Featured Post

Applying Email Validation to a JavaFX TextField Using Binding

This example uses the same controller as in a previous post but adds a use case to support email validation.  A Commons Validator object is ...

Friday, April 15, 2011

A Class Constructor Argument to a Spring Bean using XML

Most example Spring config files I've seen deal with bean references or simple types.  This XML fragment is used to pass in a Class object to a Spring bean.


In most cases, you can use the <value> element to pass a simple type into a Spring bean. For example


<bean id="validator" class="pkg.ValidatorImpl">
   <constructor-arg index="0">
    <property name="className" value="pkg.DomainClass" />
   </constructor-arg>
</bean>


If the class doesn't support a simple type, like String in the previous example, you'll either need to expand the constructor definition to allow for a String or use a different Spring configuration based on MethodInvokingFactoryBean.

This example wraps up the Class.forName() call into a nested Spring bean.  "staticMethod" is a fully-qualified method name.  "arguments" is an ordered list of arguments for the static method.  The Spring-provided MethodInvokingFactoryBean is used to control the invoking.

<bean id="validator" class="pkg.ValidatorImpl">
   <constructor-arg index="0">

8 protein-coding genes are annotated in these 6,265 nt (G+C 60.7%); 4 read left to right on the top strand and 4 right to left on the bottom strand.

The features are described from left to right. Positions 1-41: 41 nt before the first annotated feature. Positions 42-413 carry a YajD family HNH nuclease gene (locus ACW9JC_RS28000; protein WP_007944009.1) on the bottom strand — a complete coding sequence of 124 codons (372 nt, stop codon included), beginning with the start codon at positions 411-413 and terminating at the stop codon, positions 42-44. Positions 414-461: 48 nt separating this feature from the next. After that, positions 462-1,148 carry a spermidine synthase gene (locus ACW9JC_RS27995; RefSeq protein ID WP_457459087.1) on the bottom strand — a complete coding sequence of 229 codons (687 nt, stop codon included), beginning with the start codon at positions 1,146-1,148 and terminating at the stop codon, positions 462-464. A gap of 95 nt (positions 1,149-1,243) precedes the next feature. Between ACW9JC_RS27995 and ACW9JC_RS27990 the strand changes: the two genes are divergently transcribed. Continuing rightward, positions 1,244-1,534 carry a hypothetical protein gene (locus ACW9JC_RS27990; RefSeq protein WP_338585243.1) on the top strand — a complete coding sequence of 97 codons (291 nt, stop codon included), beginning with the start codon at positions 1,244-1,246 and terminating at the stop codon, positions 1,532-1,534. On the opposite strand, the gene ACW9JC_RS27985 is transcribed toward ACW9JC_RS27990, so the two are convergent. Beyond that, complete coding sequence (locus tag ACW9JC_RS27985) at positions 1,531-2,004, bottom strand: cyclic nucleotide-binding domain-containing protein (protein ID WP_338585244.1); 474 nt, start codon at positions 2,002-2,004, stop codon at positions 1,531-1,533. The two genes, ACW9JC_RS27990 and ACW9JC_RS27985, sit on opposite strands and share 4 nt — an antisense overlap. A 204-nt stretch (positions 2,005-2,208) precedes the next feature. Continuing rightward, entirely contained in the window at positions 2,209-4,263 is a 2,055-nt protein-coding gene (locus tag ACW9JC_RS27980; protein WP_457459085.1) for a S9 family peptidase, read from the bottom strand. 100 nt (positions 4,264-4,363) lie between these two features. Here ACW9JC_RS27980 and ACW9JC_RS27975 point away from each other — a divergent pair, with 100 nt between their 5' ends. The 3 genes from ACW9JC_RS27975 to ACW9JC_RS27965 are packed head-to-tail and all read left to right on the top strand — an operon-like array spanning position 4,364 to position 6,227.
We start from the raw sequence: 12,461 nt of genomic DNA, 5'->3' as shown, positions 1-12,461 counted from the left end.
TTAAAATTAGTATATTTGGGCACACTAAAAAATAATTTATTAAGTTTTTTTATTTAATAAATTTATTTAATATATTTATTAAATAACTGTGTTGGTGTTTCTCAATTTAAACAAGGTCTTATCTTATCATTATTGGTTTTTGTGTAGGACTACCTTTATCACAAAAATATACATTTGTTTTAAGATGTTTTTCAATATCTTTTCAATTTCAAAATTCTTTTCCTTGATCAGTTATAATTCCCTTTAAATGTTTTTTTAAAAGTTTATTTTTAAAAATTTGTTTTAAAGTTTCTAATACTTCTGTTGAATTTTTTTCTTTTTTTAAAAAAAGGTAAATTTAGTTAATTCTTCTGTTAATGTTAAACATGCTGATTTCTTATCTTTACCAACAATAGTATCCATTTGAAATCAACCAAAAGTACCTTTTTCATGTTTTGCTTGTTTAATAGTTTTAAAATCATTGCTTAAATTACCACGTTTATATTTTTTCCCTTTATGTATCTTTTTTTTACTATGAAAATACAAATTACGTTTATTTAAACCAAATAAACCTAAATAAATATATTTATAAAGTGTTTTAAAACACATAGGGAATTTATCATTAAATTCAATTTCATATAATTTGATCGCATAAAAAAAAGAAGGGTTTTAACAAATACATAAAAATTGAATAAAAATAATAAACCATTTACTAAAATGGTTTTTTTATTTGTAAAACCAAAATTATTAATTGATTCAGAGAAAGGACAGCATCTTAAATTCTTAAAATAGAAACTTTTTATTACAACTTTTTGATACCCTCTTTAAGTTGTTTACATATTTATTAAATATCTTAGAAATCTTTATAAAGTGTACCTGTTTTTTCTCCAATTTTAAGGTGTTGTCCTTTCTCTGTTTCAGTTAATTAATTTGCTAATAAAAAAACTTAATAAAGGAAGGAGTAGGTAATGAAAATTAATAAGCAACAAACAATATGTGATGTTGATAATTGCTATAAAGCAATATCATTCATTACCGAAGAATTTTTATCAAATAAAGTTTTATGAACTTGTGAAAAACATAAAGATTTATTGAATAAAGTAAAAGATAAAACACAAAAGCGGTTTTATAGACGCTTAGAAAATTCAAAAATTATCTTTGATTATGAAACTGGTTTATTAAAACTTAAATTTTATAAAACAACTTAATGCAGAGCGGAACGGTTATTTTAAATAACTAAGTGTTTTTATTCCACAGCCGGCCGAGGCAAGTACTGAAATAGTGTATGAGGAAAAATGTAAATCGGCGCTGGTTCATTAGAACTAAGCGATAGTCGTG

<bean class="org.springframework.beans.factory.config.MethodInvokingFactoryBean">
      <property name="staticMethod">
       <value>java.lang.Class.forName</value>
      </property>
      <property name="arguments">
       <list>
        <value>pkg.DomainClass</value>
       </list>
    </property>
   </bean>
  </constructor-arg>
</bean>


Using simple types in your bean's definition constructor makes configuring the beans easier.  However, if you aren't able to expand the bean's constructors -- say it's from a third party library -- take a factory approach.

3 comments:

  1. Hi, Thank you for the useful information.

    I have one doubt regd. "pkg.DomainClass" - What if the package "pkg" is defined in a different project? Can Spring will be able to locate that "DomainClass" since it is not annotated with @bean?

    Thank you

    ReplyDelete
    Replies
    1. Hi,

      pkg.DomainClass is not a Spring bean class, but a .class file that appears on the classpath. This is a workaround for non-Java Bean classes, in this case java.lang.Class which doesn't have a default constructor.

      Delete